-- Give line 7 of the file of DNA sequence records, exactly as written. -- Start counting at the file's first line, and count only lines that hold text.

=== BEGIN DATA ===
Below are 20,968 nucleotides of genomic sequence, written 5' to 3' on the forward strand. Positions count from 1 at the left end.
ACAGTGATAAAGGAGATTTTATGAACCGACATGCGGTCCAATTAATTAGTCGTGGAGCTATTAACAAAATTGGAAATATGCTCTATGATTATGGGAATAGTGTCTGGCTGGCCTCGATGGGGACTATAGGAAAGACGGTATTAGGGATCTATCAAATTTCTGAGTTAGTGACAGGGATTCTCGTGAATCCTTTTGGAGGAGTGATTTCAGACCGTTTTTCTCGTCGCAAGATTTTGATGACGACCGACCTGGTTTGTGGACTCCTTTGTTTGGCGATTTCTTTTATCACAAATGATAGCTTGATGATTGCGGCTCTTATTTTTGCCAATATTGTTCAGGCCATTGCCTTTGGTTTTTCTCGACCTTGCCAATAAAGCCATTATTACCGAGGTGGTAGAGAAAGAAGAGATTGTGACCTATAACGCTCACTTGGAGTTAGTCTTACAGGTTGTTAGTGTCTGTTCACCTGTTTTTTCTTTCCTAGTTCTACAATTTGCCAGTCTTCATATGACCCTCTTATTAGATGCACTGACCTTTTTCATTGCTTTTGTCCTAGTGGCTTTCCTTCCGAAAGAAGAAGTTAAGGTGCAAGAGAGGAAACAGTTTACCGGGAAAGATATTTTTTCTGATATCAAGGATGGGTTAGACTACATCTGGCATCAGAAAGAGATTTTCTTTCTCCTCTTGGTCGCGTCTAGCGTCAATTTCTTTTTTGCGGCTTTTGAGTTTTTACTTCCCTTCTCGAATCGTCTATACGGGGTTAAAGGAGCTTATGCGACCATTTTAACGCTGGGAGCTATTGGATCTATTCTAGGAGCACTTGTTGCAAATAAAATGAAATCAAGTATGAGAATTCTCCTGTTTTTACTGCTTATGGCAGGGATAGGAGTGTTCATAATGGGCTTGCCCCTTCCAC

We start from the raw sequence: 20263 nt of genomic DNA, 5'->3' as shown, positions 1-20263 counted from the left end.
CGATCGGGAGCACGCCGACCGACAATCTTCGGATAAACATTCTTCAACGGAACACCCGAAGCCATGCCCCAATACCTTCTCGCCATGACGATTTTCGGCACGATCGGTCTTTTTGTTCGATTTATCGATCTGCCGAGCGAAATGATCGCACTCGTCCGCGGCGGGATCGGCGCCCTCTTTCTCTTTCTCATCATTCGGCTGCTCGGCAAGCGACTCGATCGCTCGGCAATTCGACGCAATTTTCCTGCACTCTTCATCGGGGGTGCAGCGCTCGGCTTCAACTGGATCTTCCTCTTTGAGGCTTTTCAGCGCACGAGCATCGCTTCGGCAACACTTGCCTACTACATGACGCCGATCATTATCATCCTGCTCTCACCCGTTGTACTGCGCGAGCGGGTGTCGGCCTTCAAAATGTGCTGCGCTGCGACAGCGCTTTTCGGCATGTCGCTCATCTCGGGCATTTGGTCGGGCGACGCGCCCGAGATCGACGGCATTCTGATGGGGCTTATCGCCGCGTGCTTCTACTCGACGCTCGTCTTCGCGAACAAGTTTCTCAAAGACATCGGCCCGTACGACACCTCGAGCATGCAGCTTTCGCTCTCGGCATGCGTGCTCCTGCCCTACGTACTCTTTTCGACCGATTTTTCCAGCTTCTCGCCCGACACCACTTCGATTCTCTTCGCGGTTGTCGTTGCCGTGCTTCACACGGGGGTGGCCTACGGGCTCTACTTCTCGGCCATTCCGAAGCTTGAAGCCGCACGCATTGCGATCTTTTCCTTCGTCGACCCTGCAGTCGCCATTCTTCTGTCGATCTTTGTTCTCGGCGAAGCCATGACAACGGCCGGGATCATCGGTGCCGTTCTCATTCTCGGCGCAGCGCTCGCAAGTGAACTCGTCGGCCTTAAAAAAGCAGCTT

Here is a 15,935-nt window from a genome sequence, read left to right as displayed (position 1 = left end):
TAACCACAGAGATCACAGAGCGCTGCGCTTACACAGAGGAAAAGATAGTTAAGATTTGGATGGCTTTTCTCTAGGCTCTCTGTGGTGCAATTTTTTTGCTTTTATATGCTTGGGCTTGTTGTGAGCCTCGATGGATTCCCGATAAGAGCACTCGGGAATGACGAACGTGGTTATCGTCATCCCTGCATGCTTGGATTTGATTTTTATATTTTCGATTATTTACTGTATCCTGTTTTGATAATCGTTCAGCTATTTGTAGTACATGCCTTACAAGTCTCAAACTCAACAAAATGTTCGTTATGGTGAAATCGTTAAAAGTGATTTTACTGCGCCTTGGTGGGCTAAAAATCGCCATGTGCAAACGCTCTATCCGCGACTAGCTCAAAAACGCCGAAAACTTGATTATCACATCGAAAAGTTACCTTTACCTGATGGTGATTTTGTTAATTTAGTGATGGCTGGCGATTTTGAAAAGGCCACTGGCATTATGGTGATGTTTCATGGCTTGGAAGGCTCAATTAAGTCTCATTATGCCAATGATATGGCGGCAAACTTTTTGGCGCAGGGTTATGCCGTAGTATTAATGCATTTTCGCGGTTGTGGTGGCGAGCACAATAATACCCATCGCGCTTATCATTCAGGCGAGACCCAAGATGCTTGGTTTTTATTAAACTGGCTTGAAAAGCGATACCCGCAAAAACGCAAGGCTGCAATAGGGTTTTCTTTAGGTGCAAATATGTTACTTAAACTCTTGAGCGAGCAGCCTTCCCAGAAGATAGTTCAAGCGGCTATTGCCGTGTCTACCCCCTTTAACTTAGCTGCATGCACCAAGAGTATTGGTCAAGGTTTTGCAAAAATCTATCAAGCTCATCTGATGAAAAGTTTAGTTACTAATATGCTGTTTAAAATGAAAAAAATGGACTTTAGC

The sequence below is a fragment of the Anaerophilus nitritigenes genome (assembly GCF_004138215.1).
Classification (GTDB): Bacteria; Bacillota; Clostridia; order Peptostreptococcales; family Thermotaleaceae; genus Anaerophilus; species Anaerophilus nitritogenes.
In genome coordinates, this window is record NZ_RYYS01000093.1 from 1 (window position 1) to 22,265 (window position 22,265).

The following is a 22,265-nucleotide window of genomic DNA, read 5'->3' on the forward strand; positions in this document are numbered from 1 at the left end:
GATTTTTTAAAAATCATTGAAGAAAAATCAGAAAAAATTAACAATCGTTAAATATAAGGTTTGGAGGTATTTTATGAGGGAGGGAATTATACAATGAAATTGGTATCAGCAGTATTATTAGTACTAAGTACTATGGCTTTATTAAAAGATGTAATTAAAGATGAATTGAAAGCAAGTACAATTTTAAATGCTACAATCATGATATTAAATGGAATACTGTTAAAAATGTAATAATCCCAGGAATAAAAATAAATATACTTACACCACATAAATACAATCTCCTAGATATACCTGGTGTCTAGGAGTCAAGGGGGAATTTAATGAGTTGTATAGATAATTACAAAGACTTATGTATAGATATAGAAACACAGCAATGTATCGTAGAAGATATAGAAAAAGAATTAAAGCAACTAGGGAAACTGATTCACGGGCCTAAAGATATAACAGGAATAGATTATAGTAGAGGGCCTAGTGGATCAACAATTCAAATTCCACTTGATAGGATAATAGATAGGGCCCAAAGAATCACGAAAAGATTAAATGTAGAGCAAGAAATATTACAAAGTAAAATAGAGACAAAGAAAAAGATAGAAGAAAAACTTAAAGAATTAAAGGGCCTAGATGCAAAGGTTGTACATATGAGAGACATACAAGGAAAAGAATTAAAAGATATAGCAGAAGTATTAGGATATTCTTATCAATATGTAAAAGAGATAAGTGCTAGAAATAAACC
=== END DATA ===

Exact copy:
The sequence below is a fragment of the Anaerophilus nitritigenes genome (assembly GCF_004138215.1).